The first line 12 has a coupling 40 at a first end 42 thereof and a coupling 44 at a second end 46 thereof, while the second line 14 has a coupling 48 at a first end 50 thereof and a coupling 52 at a second end 54 thereof. The couplings 40 and 48 couple with a first pair of spaced couplings 60 and 62, while the couplings 44 and 52 mate with a second pair of spaced couplings 66 and 67. Since the first couplings 60 and 62 are spaced from one another, it is necessary to slit the web 18 so that the first end portions 42 and 50 of the first and second tubes 12 and 14 may be laterally spaced from one another starting at split 68 and so that the second end portions 46 and 54 of the first and second tubes 12 and 14 may be laterally spaced from one another starting at split 69.
In order to ensure that the web 18 does not split further and that it holds the tubes 12 and 14 together over the substantial length portion 16 of the twin tube air brake hose 10, first and second retaining bands 72 and 74 are disposed around the twin tube air brake hose at locations just inboard of the splits 68 and 69 between the first and second tubes. Retaining members 72 and 74 may be made of brass or plastic and are dimensioned and configured to withstand the environmental pressures of being exposed to weather, wind and rough handling.
Referring now to FIG. 3, the twin tube air brake hose 10 is shown configured for connecting an air supply from a tractor to a brake system on a trailer, with the twin tube air brake hose 10 having its second ends 12 and 14 connected to glad hand connectors 84 and 86 which couple with glad hand connectors 88 and 90. In the second embodiment, as with most embodiments, the separated end portions 42 and 50 and 46 and 54 are preferably surrounded by coil springs 90.
While glad hand connectors 84 and 86 are only shown on one end of the twin tube air brake hose 10, it is to be understood that glad hand connectors may be on both ends of the twin tube air hose.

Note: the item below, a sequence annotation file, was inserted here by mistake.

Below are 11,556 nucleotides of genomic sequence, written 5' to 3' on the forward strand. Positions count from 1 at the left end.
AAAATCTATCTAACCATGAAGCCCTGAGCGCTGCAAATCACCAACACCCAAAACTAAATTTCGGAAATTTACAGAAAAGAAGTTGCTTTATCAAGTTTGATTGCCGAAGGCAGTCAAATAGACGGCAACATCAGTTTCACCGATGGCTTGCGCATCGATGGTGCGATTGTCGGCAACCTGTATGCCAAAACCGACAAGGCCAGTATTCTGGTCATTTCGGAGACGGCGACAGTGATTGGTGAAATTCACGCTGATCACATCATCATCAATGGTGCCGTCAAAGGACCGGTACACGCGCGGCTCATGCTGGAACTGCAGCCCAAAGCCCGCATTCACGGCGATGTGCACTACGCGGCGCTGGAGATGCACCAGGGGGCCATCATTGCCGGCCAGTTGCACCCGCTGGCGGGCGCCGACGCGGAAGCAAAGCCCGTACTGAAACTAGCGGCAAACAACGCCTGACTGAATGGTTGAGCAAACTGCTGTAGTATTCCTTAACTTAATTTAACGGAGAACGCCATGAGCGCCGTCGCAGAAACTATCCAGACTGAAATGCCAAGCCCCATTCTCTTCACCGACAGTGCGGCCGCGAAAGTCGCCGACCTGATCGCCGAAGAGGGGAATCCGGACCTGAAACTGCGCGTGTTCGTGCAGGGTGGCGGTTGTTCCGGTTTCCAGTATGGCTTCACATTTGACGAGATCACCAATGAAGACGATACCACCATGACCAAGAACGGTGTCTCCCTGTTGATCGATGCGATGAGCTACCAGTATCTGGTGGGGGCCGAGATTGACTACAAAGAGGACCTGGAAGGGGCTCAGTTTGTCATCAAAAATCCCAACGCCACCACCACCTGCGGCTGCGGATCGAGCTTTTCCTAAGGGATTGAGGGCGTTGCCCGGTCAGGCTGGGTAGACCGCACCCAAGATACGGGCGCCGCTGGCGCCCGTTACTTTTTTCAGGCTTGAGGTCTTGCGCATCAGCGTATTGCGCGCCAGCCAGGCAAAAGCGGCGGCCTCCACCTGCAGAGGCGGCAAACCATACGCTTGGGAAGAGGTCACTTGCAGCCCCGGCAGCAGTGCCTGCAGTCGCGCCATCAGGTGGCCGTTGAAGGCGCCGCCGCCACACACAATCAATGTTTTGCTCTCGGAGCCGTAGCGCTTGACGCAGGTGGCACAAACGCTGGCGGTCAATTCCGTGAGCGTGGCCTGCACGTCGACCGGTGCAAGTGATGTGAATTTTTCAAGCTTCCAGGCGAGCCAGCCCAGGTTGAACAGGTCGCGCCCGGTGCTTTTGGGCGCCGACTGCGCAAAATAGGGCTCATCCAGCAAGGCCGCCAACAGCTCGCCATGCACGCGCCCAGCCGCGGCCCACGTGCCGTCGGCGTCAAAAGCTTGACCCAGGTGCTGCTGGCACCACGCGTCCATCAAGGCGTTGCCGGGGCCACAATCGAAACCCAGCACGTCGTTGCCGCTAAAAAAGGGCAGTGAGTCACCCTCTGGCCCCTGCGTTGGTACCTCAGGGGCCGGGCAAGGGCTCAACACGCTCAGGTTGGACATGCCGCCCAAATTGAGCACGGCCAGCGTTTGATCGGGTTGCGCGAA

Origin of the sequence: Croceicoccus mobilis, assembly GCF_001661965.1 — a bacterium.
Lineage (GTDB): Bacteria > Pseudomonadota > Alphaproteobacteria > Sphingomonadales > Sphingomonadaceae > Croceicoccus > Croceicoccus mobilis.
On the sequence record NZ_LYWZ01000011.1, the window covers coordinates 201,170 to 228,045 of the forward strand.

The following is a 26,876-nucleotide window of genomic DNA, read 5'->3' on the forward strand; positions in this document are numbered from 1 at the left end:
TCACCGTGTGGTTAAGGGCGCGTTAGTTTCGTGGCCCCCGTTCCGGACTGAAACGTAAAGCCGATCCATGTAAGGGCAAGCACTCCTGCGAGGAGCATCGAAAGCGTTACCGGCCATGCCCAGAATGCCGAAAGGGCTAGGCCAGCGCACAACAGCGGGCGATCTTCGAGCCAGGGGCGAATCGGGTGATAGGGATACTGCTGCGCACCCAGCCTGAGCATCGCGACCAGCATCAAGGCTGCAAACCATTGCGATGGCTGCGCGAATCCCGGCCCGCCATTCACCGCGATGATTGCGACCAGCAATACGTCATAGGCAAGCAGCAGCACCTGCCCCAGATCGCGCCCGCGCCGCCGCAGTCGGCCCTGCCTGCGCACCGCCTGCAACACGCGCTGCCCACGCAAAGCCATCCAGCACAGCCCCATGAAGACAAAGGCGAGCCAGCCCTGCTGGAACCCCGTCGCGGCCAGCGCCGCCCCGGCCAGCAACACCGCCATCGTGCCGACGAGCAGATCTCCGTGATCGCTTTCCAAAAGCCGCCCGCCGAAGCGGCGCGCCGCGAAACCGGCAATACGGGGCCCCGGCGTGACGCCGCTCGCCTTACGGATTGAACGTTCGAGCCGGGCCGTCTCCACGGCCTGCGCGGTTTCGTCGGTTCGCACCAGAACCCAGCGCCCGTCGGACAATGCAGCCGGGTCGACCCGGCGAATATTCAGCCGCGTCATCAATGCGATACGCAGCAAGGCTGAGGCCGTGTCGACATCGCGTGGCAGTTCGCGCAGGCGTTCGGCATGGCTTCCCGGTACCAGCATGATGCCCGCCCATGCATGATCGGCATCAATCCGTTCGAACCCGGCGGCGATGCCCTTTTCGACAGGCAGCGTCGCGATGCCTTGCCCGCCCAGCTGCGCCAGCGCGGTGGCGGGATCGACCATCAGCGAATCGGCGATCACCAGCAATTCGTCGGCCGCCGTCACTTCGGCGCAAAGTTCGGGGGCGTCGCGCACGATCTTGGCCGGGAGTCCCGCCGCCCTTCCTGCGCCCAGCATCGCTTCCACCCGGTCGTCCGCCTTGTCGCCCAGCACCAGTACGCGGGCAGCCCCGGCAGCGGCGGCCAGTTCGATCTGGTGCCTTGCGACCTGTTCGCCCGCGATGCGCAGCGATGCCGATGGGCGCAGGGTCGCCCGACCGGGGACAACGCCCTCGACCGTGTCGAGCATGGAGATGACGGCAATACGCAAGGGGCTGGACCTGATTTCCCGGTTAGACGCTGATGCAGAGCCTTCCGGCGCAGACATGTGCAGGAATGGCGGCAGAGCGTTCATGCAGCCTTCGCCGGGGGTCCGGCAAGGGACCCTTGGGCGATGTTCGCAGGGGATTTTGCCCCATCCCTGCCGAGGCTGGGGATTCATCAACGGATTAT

Referring now to FIG. 4, there is shown another use for the twin tube air brake hose 10 wherein the twin tube air brake hose is used with a trailer 100 having a sliding rear axle arrangement 102 in which wheel pairs 104 and 106 have axles 108 and 110 which may be shifted to various positions in the direction of arrow 112 toward and away from the rear end 114 of the trailer 100. The axles 108 and 110 are connected to brakes for the wheel pairs 104 and 106 and are also shifted. This requires that the service and emergency brake lines expand in a longitudinal direction with respect to the trailer 100. The prior art accommodates this expansion by utilizing nested coil hoses such as those disclosed in U.S. Pat. No. 5,346,290, assigned to the assignee of the present invention and incorporated herein by reference. In accordance with the present invention, the nested coils of the '290 patent are replaced by a length of twin tube air brake hose 10 which is considerably less expensive than the nested coils. For the slider line application, the length of the twin tube air brake hose 10 varies from 6 ft. to approximately 10 ft., any sag being accommodated by a support 116 extending beneath the twin tube air brake hose.
As is seen in FIG. 5, the end fittings 120 are of the style similar to the end fittings of the '290 patent wherein the end fittings are supported in bulk heads 122 by hex nuts 124 and 126. With this arrangement, one of the coil springs 90 is disposed around each of the end portions 42 and 50 and 46 and 54 of the twin tubes 12 and 14 respectively, which comprise the twin tube air brake hose 10.
Twin tube air brake hose 10 is used for longer length anti-lock lines which are becoming standard in heavy truck applications. In the previously discussed applications, separated end portions 42 and 50 and 46 and 54 have the same length but, with anti-lock twin line air brake hoses, the end portions may have different lengths in order to accommodate situations in which relatively long separated end portions follow paths of different lengths through the truck structure. With the anti-lock application, it is necessary to utilize the retaining bands 72 and 74 with spring guards 90 being optional.
From the foregoing description, one skilled in the art can easily ascertain the essential characteristics of this invention, and without departing from the spirit and scope thereof, can make various changes and modifications of the invention to adapt it to various usages and conditions.